Avon May Do Away With "Entire Slate" Voting of Council Members

Charter change would mean city could see council elections every two years.

Avon voters will most likely see a charter amendment on the Nov. 7 election that if approved, would stagger the election of . Currently, all seven seats are up for election at the same time. Council members are elected to two-year terms, which would change to four years.

Should the measure pass, the four ward seats will be voted on the same year as the mayor with the at-large seats going to vote two years after, and then four years into perpetuity.

An approved charter change means in 2013, all seven council seats will be up for election for terms starting in January 2014. The four council seats will be for four-year terms, but the three at-large seats would be elected for a two-year term.

In 2015, those three seats would then be up for election for four-year terms from that point forward. (Confused? See timeline below.)

The result would be staggered council elections every two years.

The issue was discussed at the April 19 and May 3 Charter Review Commission meetings, chaired by Paul Miklovich.

At the April 19 meeting, the issue was discussed at length, minutes show.

Former councilman Dennis McBride, a guest at the meeting told the committee in his experience it took awhile to become accustomed to being on Council and two years was not enough to become acclimated, and council members then find themselves up for re-election.

Law Director John Gasior said staggering was “a big plus.”

Avon had one situation where the entire City Council was voted out of office, but Gasior asked, “How many times do you want to take that chance?”

At the same meeting, Mayor Jim Smith said another advantage to staggering was it would allow council-at-large members, which represent the entire town, the opportunity to run for mayor and not have their seat threatened if they lost the mayoral election.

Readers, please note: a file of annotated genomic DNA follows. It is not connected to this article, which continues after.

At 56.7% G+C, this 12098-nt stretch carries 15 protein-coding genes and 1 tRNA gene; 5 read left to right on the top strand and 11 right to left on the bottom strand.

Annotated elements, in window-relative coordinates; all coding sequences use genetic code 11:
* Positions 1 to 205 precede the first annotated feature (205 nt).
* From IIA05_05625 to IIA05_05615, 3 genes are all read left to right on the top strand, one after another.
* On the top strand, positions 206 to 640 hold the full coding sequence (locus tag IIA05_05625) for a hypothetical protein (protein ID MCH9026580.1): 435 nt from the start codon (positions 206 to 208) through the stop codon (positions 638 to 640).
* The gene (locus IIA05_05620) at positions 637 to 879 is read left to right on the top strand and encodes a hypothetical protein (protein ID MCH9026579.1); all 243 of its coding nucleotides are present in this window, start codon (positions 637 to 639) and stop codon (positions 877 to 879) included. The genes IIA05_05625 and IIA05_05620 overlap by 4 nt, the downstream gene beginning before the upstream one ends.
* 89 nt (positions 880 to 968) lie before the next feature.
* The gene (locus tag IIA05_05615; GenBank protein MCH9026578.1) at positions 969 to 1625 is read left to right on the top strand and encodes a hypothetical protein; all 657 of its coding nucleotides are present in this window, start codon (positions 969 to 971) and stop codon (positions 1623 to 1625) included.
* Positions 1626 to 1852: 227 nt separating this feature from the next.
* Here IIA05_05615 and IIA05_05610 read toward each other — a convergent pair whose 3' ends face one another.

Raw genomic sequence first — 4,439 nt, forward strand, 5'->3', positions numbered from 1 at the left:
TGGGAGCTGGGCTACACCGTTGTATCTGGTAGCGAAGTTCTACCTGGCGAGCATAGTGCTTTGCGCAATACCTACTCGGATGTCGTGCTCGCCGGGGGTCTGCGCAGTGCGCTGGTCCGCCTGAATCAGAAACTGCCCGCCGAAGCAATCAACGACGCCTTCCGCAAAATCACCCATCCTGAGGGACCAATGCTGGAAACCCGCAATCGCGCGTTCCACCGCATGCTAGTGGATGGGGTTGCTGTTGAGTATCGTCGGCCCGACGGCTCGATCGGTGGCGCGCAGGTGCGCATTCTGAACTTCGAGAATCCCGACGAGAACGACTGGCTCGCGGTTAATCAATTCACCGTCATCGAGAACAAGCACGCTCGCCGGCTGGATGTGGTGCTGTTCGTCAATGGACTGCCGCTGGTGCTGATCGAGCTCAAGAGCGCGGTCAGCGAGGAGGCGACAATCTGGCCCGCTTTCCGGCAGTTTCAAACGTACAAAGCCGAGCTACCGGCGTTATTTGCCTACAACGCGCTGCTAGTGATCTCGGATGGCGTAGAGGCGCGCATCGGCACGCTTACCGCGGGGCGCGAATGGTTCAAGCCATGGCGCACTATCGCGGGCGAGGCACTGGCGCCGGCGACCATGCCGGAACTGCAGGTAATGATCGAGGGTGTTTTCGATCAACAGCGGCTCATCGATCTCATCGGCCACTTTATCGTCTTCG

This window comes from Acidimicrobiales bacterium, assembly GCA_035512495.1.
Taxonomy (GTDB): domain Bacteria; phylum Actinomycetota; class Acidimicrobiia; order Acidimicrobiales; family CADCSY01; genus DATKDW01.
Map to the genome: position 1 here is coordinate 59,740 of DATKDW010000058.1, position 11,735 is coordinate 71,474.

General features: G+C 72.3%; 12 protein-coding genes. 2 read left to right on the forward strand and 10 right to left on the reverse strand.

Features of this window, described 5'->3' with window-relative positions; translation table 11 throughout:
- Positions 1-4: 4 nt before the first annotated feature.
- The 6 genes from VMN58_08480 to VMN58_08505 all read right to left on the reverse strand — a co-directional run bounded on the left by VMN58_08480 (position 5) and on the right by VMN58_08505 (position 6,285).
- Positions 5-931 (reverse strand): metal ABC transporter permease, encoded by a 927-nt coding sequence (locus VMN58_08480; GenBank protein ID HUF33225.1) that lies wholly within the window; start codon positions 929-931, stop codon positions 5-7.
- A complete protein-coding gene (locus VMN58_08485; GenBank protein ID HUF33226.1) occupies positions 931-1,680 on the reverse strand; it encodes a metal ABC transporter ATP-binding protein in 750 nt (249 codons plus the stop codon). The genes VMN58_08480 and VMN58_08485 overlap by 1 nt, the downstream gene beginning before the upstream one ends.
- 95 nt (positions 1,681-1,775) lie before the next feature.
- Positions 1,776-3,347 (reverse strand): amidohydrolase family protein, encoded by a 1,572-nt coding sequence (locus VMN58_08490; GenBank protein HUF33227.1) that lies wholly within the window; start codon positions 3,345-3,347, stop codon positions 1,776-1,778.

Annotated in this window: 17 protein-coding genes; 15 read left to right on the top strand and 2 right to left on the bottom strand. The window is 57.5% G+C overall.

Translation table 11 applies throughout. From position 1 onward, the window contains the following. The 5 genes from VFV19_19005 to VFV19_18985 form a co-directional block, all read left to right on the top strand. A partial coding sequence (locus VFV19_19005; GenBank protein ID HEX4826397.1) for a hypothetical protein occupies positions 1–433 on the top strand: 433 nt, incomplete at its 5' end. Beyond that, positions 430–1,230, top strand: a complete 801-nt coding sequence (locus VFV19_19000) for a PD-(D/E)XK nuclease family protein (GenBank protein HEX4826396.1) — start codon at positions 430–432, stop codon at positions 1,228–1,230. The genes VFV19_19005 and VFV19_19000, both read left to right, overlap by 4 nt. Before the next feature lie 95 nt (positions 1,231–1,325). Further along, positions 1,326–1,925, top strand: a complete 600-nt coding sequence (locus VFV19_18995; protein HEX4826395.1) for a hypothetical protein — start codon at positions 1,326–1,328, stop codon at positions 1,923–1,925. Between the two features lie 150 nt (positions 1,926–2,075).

The next mayoral election is in 2013.

McBride added that not having staggered terms meant four continuous years with no campaigning.

utilizes a staggered system with the four council members running the same time as the mayor and the at-large members running two years after that.

Gasior supported the idea, but said it has not been an easy sell in the past.

“We’ve been trying to do this for a long time,” he said. “Voters have voted it down in the past.”

Gasior presented an ordinance with the recommended change to Charter Review Commission members at the May 3 meeting and to council at the June 18 meeting.

If the Charter amendment passes in 2012:

Clerk of Council Ellen Young provided the timeline if the charter amendment passes:

2013 – Mayor and Ward Council members run for four year terms and At-Large Council members run for a two year term with all elected officials taking office in 2014.

2015 – At-Large Council members run for a four-year term, taking office in 2016

2017 – Mayor and Ward Council members run for four year terms, from January 1, 2018 through December 31, 2021

2019 – At-Large Council members run for four year terms, from January 1, 2020 through December 31, 2023

2021 – Mayor and Ward Council members run for four year terms, from January 1, 2022 through December 31, 2025

2023 – At-Large Council members run for four year terms, from January 1, 2024 through December 31, 2027

2025 – Mayor and Ward Council member run for four year terms, from January 1, 2026 through December 31, 2029


Deanna Rose June 20, 2012 at 01:27 PM
The election change makes so much sense! I don't understand why it would be voted down.
Lori E. Switaj June 20, 2012 at 01:41 PM
Maybe it's an issue of educating the voters? It sounds confusing for the first two years but in the long run seems to make sense. It's run that way in Avon Lake and other cities for years.
Jeff October 02, 2012 at 06:49 PM
It sounds like a good idea to always have SOME experienced people on the council at all times, and not concerned with campaigning at that point in time.


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